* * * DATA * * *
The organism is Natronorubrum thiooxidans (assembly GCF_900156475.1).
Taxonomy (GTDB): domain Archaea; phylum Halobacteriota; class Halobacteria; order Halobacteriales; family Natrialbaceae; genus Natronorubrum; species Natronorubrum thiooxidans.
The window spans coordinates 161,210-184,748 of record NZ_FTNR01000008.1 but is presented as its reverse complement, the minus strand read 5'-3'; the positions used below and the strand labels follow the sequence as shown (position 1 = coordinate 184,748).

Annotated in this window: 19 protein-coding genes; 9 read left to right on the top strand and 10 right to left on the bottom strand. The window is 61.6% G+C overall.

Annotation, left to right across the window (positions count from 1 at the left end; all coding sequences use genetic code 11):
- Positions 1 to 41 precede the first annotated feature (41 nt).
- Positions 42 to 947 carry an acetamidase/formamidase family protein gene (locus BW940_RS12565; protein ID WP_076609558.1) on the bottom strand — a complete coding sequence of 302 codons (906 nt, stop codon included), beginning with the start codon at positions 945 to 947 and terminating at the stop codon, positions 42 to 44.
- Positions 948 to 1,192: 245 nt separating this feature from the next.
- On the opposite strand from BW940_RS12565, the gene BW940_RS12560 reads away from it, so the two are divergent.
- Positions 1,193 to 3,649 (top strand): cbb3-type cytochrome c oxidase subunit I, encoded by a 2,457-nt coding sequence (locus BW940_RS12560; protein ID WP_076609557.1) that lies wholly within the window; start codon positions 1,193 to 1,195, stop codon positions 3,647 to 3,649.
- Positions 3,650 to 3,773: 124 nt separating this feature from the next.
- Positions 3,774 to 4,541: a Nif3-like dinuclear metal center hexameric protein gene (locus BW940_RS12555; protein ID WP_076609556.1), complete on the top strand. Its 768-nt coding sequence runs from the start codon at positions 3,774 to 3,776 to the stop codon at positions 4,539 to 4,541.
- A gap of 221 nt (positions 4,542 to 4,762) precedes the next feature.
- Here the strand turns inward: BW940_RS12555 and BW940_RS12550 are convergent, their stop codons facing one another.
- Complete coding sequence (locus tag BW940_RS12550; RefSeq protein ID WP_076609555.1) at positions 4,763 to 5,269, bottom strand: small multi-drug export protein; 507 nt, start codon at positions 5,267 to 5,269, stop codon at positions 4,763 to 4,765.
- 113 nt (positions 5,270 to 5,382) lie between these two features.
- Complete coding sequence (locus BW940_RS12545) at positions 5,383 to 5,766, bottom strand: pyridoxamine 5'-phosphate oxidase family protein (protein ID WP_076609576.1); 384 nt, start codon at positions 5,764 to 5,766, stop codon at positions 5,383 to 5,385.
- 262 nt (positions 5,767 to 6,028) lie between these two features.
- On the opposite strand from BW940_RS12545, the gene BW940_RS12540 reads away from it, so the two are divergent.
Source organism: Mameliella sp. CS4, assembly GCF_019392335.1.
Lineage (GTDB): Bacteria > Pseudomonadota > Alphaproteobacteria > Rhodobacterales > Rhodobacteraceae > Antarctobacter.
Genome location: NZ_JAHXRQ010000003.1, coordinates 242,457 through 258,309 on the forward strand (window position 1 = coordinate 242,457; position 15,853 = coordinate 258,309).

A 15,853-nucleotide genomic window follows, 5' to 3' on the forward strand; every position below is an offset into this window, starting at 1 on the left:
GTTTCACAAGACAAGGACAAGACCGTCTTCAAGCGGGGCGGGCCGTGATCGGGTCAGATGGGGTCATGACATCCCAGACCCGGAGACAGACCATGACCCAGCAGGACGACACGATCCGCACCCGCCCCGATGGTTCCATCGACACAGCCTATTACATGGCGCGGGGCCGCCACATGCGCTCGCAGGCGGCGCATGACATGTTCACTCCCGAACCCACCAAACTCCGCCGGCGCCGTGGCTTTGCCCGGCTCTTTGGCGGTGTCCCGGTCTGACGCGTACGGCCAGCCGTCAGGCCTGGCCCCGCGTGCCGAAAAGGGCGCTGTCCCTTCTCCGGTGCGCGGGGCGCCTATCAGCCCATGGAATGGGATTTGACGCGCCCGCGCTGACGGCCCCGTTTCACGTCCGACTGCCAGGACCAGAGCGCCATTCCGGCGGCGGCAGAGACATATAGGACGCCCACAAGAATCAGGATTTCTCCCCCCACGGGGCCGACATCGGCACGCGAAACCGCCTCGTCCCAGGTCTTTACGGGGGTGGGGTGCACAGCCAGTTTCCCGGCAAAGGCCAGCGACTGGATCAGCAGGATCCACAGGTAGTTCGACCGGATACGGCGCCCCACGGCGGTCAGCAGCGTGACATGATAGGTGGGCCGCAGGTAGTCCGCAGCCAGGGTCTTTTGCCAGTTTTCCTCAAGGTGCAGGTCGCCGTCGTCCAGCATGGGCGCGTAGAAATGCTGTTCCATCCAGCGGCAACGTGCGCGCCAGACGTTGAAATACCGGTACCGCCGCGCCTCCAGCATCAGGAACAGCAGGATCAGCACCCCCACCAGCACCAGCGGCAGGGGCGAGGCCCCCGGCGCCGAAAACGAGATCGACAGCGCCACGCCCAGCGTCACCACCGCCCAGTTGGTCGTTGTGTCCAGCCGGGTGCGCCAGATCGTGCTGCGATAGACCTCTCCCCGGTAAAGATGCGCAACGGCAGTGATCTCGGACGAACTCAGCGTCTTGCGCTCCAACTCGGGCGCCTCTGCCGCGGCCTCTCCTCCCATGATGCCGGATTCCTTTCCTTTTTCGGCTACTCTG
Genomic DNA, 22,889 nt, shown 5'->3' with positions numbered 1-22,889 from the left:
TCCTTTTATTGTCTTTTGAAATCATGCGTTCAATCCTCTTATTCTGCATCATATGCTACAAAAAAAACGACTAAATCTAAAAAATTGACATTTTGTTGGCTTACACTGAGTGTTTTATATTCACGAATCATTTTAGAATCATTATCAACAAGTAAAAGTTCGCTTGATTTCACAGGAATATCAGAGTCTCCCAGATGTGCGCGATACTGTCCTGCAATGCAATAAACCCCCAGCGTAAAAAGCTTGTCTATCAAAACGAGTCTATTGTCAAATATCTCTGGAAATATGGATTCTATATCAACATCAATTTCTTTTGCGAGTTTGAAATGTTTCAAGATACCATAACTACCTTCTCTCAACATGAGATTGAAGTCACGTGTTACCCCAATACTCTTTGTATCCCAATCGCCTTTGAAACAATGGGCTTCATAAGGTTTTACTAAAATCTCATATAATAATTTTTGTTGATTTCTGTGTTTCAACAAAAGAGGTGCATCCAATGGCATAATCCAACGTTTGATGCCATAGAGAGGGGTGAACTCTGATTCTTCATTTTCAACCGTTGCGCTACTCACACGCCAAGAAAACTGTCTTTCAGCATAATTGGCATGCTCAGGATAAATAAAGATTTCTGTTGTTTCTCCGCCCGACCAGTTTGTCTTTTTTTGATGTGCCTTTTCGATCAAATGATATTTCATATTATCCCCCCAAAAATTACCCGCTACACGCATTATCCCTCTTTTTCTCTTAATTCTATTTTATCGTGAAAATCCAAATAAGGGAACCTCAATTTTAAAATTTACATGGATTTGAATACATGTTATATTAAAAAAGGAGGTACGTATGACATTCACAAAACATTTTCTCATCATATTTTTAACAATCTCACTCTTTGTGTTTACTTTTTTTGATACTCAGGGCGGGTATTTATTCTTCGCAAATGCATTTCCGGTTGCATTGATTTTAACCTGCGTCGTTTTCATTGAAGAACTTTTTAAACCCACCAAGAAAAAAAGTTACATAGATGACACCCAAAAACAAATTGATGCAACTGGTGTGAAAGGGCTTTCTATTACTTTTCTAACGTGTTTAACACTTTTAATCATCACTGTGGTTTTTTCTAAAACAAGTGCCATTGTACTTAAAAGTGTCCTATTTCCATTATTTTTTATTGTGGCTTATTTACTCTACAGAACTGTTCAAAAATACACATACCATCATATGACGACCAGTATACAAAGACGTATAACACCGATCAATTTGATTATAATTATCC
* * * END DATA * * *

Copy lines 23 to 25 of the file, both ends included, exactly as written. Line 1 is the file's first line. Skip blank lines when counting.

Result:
A 15,853-nucleotide genomic window follows, 5' to 3' on the forward strand; every position below is an offset into this window, starting at 1 on the left:
GTTTCACAAGACAAGGACAAGACCGTCTTCAAGCGGGGCGGGCCGTGATCGGGTCAGATGGGGTCATGACATCCCAGACCCGGAGACAGACCATGACCCAGCAGGACGACACGATCCGCACCCGCCCCGATGGTTCCATCGACACAGCCTATTACATGGCGCGGGGCCGCCACATGCGCTCGCAGGCGGCGCATGACATGTTCACTCCCGAACCCACCAAACTCCGCCGGCGCCGTGGCTTTGCCCGGCTCTTTGGCGGTGTCCCGGTCTGACGCGTACGGCCAGCCGTCAGGCCTGGCCCCGCGTGCCGAAAAGGGCGCTGTCCCTTCTCCGGTGCGCGGGGCGCCTATCAGCCCATGGAATGGGATTTGACGCGCCCGCGCTGACGGCCCCGTTTCACGTCCGACTGCCAGGACCAGAGCGCCATTCCGGCGGCGGCAGAGACATATAGGACGCCCACAAGAATCAGGATTTCTCCCCCCACGGGGCCGACATCGGCACGCGAAACCGCCTCGTCCCAGGTCTTTACGGGGGTGGGGTGCACAGCCAGTTTCCCGGCAAAGGCCAGCGACTGGATCAGCAGGATCCACAGGTAGTTCGACCGGATACGGCGCCCCACGGCGGTCAGCAGCGTGACATGATAGGTGGGCCGCAGGTAGTCCGCAGCCAGGGTCTTTTGCCAGTTTTCCTCAAGGTGCAGGTCGCCGTCGTCCAGCATGGGCGCGTAGAAATGCTGTTCCATCCAGCGGCAACGTGCGCGCCAGACGTTGAAATACCGGTACCGCCGCGCCTCCAGCATCAGGAACAGCAGGATCAGCACCCCCACCAGCACCAGCGGCAGGGGCGAGGCCCCCGGCGCCGAAAACGAGATCGACAGCGCCACGCCCAGCGTCACCACCGCCCAGTTGGTCGTTGTGTCCAGCCGGGTGCGCCAGATCGTGCTGCGATAGACCTCTCCCCGGTAAAGATGCGCAACGGCAGTGATCTCGGACGAACTCAGCGTCTTGCGCTCCAACTCGGGCGCCTCTGCCGCGGCCTCTCCTCCCATGATGCCGGATTCCTTTCCTTTTTCGGCTACTCTG
Genomic DNA, 22,889 nt, shown 5'->3' with positions numbered 1-22,889 from the left: